Melina Bersamin is a Senior Research Associate at the Prevention Research Center in Berkeley. Dr. Bersamin received a BA in Psychology from the University of California, Berkeley in 1994 and completed her doctoral degree in Human Development at the University of California, Davis in 2001.
Her research has focused on identifying the psycho-social predictors of adolescent risky behavior including early sexual initiation, casual sex, and alcohol abuse.
More recently, she has examined the direct and indirect role of structural and contextual factors on adolescent sexual behavior. To that end, she has investigated the relationship between access and availability of family planning clinics and adolescent sexual behaviors, as well as the short and long-term impact of school-based health centers on adolescent family planning behaviors and use of reproductive health care services.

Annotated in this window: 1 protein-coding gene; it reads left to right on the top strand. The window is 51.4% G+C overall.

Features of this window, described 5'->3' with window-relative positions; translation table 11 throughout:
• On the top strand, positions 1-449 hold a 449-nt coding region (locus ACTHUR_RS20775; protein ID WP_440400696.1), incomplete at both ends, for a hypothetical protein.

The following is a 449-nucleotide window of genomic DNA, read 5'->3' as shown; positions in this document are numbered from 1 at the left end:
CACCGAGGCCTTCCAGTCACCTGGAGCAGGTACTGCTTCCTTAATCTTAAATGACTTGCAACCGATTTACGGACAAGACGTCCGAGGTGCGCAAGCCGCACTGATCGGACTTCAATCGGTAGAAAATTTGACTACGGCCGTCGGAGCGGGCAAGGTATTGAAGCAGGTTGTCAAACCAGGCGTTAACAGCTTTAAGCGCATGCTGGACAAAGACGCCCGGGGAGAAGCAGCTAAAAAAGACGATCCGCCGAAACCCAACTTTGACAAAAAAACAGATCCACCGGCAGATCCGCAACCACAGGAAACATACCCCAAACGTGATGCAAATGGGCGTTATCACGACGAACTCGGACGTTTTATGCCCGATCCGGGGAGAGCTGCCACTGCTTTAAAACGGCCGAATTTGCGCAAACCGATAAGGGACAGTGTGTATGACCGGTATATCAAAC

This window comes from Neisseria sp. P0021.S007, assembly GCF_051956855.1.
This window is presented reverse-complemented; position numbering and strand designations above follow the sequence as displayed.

She is also interested in better understanding the role of context on adolescent drinking behaviors and the use of ecological momentary assessment (EMA) as a tool to uncover the multiple factors that contribute to adolescent risky behavior.
Paschall, M., Bersamin, M., Finan, L., Zhang, L. (2019). School-based health services and educational attainment: Findings from a national longitudinal study. Preventive Medicine, 121 74-78. DOI: 10.1016/j.ypmed.2019.02.019
Bersamin, M., Paschall, M.J., Fisher, D.A. (2017). School-based health centers and adolescent substance use: Moderating effects of race/ethnicity and socioeconomic status. Journal of School Health, 87 (11) 850-857. DOI: 10.1111/josh.12559 PMCID: PMC5654608
Bersamin, M., Fisher, D.A., Gaidus, A.J., Gruenewald, P.J (2016). School-based health centers’ presence: The role of school and community factors. American Journal Of Preventive Medicine, 77 (6) 643-949. DOI: 10.1016/j.amepre.2016.06.025 PMCID: PMC5088175